Wednesday, December 28, 2016

Review for Throwing Clay Shadows by Thea Atkinson - 4 out of 5


It's 1807 on the Scottish Isle of Eigg. Four-year old Maggie believes she has killed her mother by saying bad things and now she won't say a word. She's worried if she says anything else, she'll kill her da too. The trouble is, the consumption that really took her ma, has marked Maggie too. It forces Da to marry Janet so Maggie can have a woman to look after her. It gets harder for her to stay silent, though, because Janet tries to get Maggie to talk. She's not sure she can hold out when this new ma reveals secrets that make her squirm, that make her feel like Da is doing things he shouldn't be. It seems there's more to worry about than a few words. If she can just understand what Ma's ghost is telling her from the corners, Maggie will be able to face her fears and find her voice and true power. The question is: will that power be enough to bind the family together even against the darkest secrets?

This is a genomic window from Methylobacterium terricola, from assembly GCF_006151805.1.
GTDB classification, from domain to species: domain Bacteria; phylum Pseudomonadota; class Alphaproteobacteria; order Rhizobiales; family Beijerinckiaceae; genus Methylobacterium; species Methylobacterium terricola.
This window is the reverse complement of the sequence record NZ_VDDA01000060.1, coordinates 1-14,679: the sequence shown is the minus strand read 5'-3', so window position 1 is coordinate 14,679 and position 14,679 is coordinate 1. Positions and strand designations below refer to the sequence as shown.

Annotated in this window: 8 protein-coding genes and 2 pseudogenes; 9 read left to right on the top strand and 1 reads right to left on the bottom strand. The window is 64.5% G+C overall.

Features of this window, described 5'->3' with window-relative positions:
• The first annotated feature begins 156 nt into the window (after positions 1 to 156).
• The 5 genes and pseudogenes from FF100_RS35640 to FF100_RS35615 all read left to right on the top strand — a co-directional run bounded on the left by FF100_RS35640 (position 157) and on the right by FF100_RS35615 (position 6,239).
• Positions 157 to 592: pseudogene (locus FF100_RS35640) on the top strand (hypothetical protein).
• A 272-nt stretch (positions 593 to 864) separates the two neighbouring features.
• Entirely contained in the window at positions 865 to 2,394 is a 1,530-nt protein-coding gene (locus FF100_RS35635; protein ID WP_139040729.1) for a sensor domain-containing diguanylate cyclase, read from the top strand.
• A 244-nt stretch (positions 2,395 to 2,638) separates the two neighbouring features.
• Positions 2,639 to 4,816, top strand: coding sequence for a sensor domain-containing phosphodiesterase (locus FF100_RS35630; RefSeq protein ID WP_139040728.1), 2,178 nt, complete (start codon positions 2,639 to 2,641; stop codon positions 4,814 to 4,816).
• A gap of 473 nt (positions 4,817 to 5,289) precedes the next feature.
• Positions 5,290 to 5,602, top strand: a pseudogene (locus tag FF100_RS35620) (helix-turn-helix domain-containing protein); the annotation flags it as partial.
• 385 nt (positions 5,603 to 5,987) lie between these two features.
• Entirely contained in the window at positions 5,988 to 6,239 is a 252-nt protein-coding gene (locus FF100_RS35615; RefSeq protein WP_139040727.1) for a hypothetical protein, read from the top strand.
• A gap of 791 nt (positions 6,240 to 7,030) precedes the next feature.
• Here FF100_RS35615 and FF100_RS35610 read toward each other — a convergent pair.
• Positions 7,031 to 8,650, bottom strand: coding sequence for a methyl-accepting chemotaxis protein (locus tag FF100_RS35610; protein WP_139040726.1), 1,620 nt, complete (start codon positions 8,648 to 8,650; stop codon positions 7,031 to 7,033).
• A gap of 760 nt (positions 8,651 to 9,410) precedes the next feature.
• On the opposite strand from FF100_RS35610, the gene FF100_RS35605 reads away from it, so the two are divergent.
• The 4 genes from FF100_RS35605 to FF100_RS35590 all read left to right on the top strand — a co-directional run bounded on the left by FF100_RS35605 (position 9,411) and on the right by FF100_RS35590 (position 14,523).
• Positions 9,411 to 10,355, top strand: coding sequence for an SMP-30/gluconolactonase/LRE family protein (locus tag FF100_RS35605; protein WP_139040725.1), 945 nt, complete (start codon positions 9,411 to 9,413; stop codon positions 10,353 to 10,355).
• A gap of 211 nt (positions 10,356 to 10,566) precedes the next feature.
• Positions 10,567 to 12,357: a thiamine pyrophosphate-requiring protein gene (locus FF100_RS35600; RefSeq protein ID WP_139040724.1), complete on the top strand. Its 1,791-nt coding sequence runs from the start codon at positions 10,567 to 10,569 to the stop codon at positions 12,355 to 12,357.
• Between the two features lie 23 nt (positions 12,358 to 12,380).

This book isn't really something I generally like to read, but the writing was really great and the story is interesting. If I based the rating on my liking the story, I probably would've rated it a 3, but the writing style definitely pumped the rating up a notch for me. I almost felt like I was waiting the whole time for the real story to begin, but this book is a slower building story with some real situations and it is a period piece, so everything seems simpler. The story takes place in 1807 in Scotland, and is really rather depressing, but the characters kept me reading and wondering where in the heck this story is going. Angus has lost his wife, who he had deep love for, and his unborn child, and after his wife's death, their 4 year old daughter, Maggie, believes it is her fault, so she stops speaking, and Angus worries for her, so he marries a spinster, so his daughter will have a mother figure. The relationship between Angus and his new wife, Janet, is strained, and both are dealing with a lot that has happened in each of their lives, and finding trust and connection between them is difficult. There's also lots of POV's, we get POV's from Maggie, Angus, Janet, and Angus' sister, Emma, who are all dealing with their own issues, and although it seems like a lot of POV's and I normally don't like more than 2 POV's, I think it was done well. This is a standalone, and I think the ending worked for this type of story. I've read other books by Thea Atkinson, and have really enjoyed her writing in each book I've read of hers, she has stories that go to lots of different genres, I for one happen to love Paranormal books, so I tend to favor her books that lean more in that direction, but I'm always willing to give books of hers a try that may not be to my usual liking, and I think that is a credit to her wonderful writing.

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